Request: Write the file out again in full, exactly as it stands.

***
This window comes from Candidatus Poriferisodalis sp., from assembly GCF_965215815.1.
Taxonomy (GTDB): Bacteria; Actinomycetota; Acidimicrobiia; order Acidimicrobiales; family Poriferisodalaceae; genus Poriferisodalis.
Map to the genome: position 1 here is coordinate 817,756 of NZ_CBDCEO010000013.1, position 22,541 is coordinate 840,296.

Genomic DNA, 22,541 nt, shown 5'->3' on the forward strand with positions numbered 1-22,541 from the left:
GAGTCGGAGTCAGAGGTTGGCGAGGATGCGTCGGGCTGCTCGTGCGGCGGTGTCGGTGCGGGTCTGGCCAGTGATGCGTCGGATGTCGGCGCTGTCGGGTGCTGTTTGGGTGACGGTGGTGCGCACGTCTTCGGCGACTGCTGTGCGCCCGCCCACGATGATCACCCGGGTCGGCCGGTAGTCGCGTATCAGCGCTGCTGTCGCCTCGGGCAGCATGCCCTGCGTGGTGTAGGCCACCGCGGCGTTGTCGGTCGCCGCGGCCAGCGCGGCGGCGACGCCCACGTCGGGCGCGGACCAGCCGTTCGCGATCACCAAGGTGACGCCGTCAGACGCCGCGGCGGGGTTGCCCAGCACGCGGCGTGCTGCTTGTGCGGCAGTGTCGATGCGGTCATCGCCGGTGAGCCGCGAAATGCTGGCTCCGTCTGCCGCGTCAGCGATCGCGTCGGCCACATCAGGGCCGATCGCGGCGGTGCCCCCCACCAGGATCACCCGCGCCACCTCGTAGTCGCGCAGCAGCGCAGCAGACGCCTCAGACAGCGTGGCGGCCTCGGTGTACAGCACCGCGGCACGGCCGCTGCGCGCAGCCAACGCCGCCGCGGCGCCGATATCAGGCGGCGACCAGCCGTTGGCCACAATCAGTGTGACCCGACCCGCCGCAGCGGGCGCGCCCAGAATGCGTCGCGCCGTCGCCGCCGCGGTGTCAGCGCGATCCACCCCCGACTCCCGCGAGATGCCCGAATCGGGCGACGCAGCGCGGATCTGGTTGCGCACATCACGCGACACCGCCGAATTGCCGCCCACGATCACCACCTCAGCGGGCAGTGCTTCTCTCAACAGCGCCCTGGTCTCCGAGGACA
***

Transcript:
This window comes from Candidatus Poriferisodalis sp., from assembly GCF_965215815.1.
Taxonomy (GTDB): Bacteria; Actinomycetota; Acidimicrobiia; order Acidimicrobiales; family Poriferisodalaceae; genus Poriferisodalis.
Map to the genome: position 1 here is coordinate 817,756 of NZ_CBDCEO010000013.1, position 22,541 is coordinate 840,296.

Genomic DNA, 22,541 nt, shown 5'->3' on the forward strand with positions numbered 1-22,541 from the left:
GAGTCGGAGTCAGAGGTTGGCGAGGATGCGTCGGGCTGCTCGTGCGGCGGTGTCGGTGCGGGTCTGGCCAGTGATGCGTCGGATGTCGGCGCTGTCGGGTGCTGTTTGGGTGACGGTGGTGCGCACGTCTTCGGCGACTGCTGTGCGCCCGCCCACGATGATCACCCGGGTCGGCCGGTAGTCGCGTATCAGCGCTGCTGTCGCCTCGGGCAGCATGCCCTGCGTGGTGTAGGCCACCGCGGCGTTGTCGGTCGCCGCGGCCAGCGCGGCGGCGACGCCCACGTCGGGCGCGGACCAGCCGTTCGCGATCACCAAGGTGACGCCGTCAGACGCCGCGGCGGGGTTGCCCAGCACGCGGCGTGCTGCTTGTGCGGCAGTGTCGATGCGGTCATCGCCGGTGAGCCGCGAAATGCTGGCTCCGTCTGCCGCGTCAGCGATCGCGTCGGCCACATCAGGGCCGATCGCGGCGGTGCCCCCCACCAGGATCACCCGCGCCACCTCGTAGTCGCGCAGCAGCGCAGCAGACGCCTCAGACAGCGTGGCGGCCTCGGTGTACAGCACCGCGGCACGGCCGCTGCGCGCAGCCAACGCCGCCGCGGCGCCGATATCAGGCGGCGACCAGCCGTTGGCCACAATCAGTGTGACCCGACCCGCCGCAGCGGGCGCGCCCAGAATGCGTCGCGCCGTCGCCGCCGCGGTGTCAGCGCGATCCACCCCCGACTCCCGCGAGATGCCCGAATCGGGCGACGCAGCGCGGATCTGGTTGCGCACATCACGCGACACCGCCGAATTGCCGCCCACGATCACCACCTCAGCGGGCAGTGCTTCTCTCAACAGCGCCCTGGTCTCCGAGGACA